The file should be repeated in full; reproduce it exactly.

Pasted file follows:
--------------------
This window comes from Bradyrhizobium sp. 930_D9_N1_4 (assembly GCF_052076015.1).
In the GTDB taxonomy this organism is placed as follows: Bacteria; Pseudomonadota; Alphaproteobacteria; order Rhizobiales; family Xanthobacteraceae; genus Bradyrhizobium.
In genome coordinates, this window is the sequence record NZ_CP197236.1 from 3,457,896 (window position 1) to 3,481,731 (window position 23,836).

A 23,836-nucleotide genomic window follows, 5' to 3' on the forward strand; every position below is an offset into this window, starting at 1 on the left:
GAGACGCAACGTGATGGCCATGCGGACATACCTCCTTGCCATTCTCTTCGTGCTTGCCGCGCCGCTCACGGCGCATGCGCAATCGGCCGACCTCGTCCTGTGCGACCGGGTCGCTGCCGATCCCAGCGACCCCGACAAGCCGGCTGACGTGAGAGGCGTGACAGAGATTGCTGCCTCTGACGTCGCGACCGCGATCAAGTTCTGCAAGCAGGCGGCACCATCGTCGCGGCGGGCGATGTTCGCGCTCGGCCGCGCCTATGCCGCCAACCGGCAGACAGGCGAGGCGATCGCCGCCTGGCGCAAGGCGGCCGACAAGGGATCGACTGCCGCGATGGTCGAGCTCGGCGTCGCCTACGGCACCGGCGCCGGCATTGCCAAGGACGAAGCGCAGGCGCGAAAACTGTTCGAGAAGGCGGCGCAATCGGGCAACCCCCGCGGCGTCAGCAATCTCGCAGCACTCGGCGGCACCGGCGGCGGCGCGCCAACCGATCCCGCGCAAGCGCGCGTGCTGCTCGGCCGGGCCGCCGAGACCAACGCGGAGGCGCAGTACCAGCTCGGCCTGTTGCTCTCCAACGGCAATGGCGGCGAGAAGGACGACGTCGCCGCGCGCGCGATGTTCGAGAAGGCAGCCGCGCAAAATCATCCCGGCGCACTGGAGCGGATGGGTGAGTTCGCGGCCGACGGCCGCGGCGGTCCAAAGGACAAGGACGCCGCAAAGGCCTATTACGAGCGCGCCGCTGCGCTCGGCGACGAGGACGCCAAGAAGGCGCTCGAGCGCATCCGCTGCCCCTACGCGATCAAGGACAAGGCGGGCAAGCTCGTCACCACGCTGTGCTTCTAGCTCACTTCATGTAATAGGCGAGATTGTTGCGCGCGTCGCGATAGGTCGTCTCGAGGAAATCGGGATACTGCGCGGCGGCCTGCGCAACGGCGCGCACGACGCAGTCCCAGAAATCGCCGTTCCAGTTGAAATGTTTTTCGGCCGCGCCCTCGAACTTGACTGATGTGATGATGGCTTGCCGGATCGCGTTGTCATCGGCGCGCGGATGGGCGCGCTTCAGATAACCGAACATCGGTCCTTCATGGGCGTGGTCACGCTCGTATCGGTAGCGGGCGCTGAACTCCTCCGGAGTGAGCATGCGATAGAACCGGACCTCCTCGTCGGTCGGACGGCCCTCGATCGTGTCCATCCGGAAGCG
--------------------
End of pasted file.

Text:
This window comes from Bradyrhizobium sp. 930_D9_N1_4 (assembly GCF_052076015.1).
In the GTDB taxonomy this organism is placed as follows: Bacteria; Pseudomonadota; Alphaproteobacteria; order Rhizobiales; family Xanthobacteraceae; genus Bradyrhizobium.
In genome coordinates, this window is the sequence record NZ_CP197236.1 from 3,457,896 (window position 1) to 3,481,731 (window position 23,836).

A 23,836-nucleotide genomic window follows, 5' to 3' on the forward strand; every position below is an offset into this window, starting at 1 on the left:
GAGACGCAACGTGATGGCCATGCGGACATACCTCCTTGCCATTCTCTTCGTGCTTGCCGCGCCGCTCACGGCGCATGCGCAATCGGCCGACCTCGTCCTGTGCGACCGGGTCGCTGCCGATCCCAGCGACCCCGACAAGCCGGCTGACGTGAGAGGCGTGACAGAGATTGCTGCCTCTGACGTCGCGACCGCGATCAAGTTCTGCAAGCAGGCGGCACCATCGTCGCGGCGGGCGATGTTCGCGCTCGGCCGCGCCTATGCCGCCAACCGGCAGACAGGCGAGGCGATCGCCGCCTGGCGCAAGGCGGCCGACAAGGGATCGACTGCCGCGATGGTCGAGCTCGGCGTCGCCTACGGCACCGGCGCCGGCATTGCCAAGGACGAAGCGCAGGCGCGAAAACTGTTCGAGAAGGCGGCGCAATCGGGCAACCCCCGCGGCGTCAGCAATCTCGCAGCACTCGGCGGCACCGGCGGCGGCGCGCCAACCGATCCCGCGCAAGCGCGCGTGCTGCTCGGCCGGGCCGCCGAGACCAACGCGGAGGCGCAGTACCAGCTCGGCCTGTTGCTCTCCAACGGCAATGGCGGCGAGAAGGACGACGTCGCCGCGCGCGCGATGTTCGAGAAGGCAGCCGCGCAAAATCATCCCGGCGCACTGGAGCGGATGGGTGAGTTCGCGGCCGACGGCCGCGGCGGTCCAAAGGACAAGGACGCCGCAAAGGCCTATTACGAGCGCGCCGCTGCGCTCGGCGACGAGGACGCCAAGAAGGCGCTCGAGCGCATCCGCTGCCCCTACGCGATCAAGGACAAGGCGGGCAAGCTCGTCACCACGCTGTGCTTCTAGCTCACTTCATGTAATAGGCGAGATTGTTGCGCGCGTCGCGATAGGTCGTCTCGAGGAAATCGGGATACTGCGCGGCGGCCTGCGCAACGGCGCGCACGACGCAGTCCCAGAAATCGCCGTTCCAGTTGAAATGTTTTTCGGCCGCGCCCTCGAACTTGACTGATGTGATGATGGCTTGCCGGATCGCGTTGTCATCGGCGCGCGGATGGGCGCGCTTCAGATAACCGAACATCGGTCCTTCATGGGCGTGGTCACGCTCGTATCGGTAGCGGGCGCTGAACTCCTCCGGAGTGAGCATGCGATAGAACCGGACCTCCTCGTCGGTCGGACGGCCCTCGATCGTGTCCATCCGGAAGCG